DAVID L. GARCIA
On the morning after Election Day, I left my house in a daze, wandering to the bus stop with my mind churning from the onslaught of suck that had arrived the night before. I usually listen to music during my commute, but on Wednesday morning I was lost. Everything I put on sounded wrong.
Happy music sounded fake, like it was mocking me, and sad songs were no comfort, making me feel despondent, like I was wallowing in self-pity and misery. Soft, quiet music was too delicate, too easily overwhelmed by the acidic truths that kept welling up out of my Twitter account. Loud, powerful music was almost too validating; crunchy distortion or angry lyrics too far removed me from the reality of bitter, bitter defeat. I tugged out my earbuds and sat in silence at the back of the bus, staring out the window.
As the week went on, and the shock subsided, I felt a bit more comfortable. By the time I hosted my weekly KUSF show on Friday afternoon, I had some songs on my mind:
Hey Hey, My My (Into The Black) by Neil Young
I couldn’t fault you for listening to this song’s poignant acoustic alter-ego, “My My, Hey Hey (Into The Blue),” but the day after the election, I needed the indomitable crunch of the louder version. Neil Young and his longtime backing band, Crazy Horse, gutpunch you with one of the sludgiest riffs in rock n’ roll history, while the desolate lyrics keep you grounded, unable to escape into the feedback and distortion.
Home Is Where The Hatred Is by Gil Scott-Heron
Gil Scott-Heron, the poet and proto-rapper behind the monumental “The Revolution Will Not Be Televised,” writes songs that manage to convey worlds of emotional pain through smooth, jazzy beats and a voice that pleads as much as it croons. Even if your own life has been nothing but peaches and cream, a song like this can slam you into the harsh reality of America like nothing else.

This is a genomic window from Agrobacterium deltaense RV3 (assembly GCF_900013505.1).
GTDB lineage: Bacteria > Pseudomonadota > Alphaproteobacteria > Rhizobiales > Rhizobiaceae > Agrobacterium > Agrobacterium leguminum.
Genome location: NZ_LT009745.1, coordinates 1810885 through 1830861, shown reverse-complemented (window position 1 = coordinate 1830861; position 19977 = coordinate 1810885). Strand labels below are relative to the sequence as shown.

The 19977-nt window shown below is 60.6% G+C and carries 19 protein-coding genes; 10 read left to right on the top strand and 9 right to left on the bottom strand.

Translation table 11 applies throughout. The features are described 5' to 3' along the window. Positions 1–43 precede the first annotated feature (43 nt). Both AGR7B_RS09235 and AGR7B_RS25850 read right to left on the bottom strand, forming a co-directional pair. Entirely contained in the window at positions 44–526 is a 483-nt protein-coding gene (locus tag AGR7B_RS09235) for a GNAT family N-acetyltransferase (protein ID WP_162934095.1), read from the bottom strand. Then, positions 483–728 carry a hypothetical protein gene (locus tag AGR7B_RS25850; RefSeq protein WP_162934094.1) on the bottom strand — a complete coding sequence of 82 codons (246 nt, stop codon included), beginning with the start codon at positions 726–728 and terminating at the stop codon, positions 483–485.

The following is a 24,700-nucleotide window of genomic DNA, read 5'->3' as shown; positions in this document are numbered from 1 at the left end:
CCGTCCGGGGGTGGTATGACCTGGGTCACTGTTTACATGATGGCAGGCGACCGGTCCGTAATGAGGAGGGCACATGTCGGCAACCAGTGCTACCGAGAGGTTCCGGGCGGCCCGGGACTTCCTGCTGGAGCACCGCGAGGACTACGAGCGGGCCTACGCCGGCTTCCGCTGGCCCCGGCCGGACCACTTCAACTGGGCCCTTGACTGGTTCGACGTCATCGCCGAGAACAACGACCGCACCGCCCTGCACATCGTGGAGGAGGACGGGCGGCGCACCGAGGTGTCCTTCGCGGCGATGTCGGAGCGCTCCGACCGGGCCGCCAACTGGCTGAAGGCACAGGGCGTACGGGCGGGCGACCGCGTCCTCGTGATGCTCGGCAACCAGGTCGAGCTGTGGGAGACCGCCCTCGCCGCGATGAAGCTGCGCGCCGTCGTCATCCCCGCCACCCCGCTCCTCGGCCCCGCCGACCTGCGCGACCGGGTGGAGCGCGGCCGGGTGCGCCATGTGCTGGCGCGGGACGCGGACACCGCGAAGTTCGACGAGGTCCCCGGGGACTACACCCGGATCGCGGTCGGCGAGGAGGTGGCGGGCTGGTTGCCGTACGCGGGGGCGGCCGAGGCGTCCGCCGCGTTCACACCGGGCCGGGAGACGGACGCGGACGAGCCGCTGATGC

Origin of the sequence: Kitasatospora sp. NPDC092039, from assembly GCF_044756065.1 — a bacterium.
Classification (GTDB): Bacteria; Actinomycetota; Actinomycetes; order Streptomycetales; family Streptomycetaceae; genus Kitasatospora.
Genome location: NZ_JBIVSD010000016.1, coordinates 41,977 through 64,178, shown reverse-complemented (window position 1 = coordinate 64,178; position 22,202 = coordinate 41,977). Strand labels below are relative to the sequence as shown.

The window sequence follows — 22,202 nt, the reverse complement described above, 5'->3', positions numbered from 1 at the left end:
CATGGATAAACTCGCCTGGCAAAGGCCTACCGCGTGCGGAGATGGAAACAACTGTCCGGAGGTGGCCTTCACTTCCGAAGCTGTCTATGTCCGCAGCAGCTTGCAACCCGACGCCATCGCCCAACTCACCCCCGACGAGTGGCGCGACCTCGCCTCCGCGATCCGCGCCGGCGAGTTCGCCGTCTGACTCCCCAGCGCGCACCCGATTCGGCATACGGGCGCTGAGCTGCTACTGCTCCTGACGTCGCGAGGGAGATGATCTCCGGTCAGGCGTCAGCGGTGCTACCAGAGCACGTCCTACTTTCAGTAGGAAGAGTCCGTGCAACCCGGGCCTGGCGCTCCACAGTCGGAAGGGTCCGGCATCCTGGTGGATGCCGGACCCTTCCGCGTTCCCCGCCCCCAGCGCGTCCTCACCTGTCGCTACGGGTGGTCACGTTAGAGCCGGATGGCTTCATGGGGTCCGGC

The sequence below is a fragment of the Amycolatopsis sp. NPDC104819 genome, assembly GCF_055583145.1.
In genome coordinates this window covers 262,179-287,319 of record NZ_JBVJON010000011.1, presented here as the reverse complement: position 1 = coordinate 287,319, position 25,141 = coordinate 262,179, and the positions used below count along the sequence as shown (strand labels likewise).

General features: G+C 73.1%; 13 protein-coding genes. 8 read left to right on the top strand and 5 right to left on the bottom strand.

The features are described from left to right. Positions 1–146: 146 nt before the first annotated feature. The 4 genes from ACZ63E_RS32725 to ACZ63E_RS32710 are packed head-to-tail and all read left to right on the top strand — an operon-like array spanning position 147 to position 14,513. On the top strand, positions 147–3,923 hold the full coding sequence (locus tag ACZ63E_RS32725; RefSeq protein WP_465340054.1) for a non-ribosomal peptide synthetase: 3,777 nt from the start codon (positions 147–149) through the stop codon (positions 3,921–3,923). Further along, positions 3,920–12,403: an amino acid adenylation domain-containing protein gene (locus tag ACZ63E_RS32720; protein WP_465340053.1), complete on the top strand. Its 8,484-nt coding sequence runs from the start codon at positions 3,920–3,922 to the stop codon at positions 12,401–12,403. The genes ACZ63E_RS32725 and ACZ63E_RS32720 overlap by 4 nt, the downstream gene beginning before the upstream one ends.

True Blue by Dirty Beaches
Comfort yourself with this track from eclectic Canadian electronic artist Dirty Beaches: a fuzzy bundle of hypnotic, lo-fi joy that manages to sound like something a pair of lovesick teenage robots would slow dance to at senior prom. “True Blue” is maybe the only song I could play three times in a row and not grow tired of; the doo-wop-flavored riff only improves with repetition.
You Want It Darker by Leonard Cohen
The title track from the legendary singer/poet’s final album, this song has one of the most sinister bass grooves possibly ever, and features Cohen’s trademark rasp gliding over haunting choral arrangements. He died the day before election day (RIP), but left behind a tune like this to remember him by. Perfect for a dreary day.
Icky Thump by The White Stripes
“White Americans, what?!/Nothing better to do?/Why don’t you kick yourself out?/You’re an immigrant too!?/Who’s usin’ who?/What should we do?/Well you can’t be a pimp/And a prostitute too.” Sure, these powerful lyrics are being delivered by a pasty white guy from Detroit, but accompanied by the throbbing drive of Meg White’s drums and the chaotic squeal of Jack White’s synthesizer improvisations, this song has an almost caffeinating effect, perfect for a pre-protest perk up.